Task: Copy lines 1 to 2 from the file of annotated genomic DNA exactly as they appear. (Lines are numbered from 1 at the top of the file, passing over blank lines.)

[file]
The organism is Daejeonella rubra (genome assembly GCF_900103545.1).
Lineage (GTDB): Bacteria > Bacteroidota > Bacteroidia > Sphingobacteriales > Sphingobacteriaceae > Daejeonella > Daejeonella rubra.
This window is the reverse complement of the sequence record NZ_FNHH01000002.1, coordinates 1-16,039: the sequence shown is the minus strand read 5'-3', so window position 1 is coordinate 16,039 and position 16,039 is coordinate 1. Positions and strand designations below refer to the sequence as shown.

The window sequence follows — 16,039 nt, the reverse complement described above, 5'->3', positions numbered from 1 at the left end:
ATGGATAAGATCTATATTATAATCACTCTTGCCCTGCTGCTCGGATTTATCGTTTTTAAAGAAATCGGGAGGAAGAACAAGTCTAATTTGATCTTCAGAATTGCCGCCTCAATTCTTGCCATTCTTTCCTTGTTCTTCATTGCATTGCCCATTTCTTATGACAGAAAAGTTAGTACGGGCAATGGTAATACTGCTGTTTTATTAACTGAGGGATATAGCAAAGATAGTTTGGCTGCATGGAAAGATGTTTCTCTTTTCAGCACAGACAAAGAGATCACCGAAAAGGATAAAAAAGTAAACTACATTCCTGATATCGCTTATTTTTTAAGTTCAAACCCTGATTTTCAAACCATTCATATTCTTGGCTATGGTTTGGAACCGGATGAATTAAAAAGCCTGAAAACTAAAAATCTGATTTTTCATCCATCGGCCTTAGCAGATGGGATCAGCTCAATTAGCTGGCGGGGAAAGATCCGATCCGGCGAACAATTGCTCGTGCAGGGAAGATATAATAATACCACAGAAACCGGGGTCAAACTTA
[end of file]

The organism is Daejeonella rubra (genome assembly GCF_900103545.1).
Lineage (GTDB): Bacteria > Bacteroidota > Bacteroidia > Sphingobacteriales > Sphingobacteriaceae > Daejeonella > Daejeonella rubra.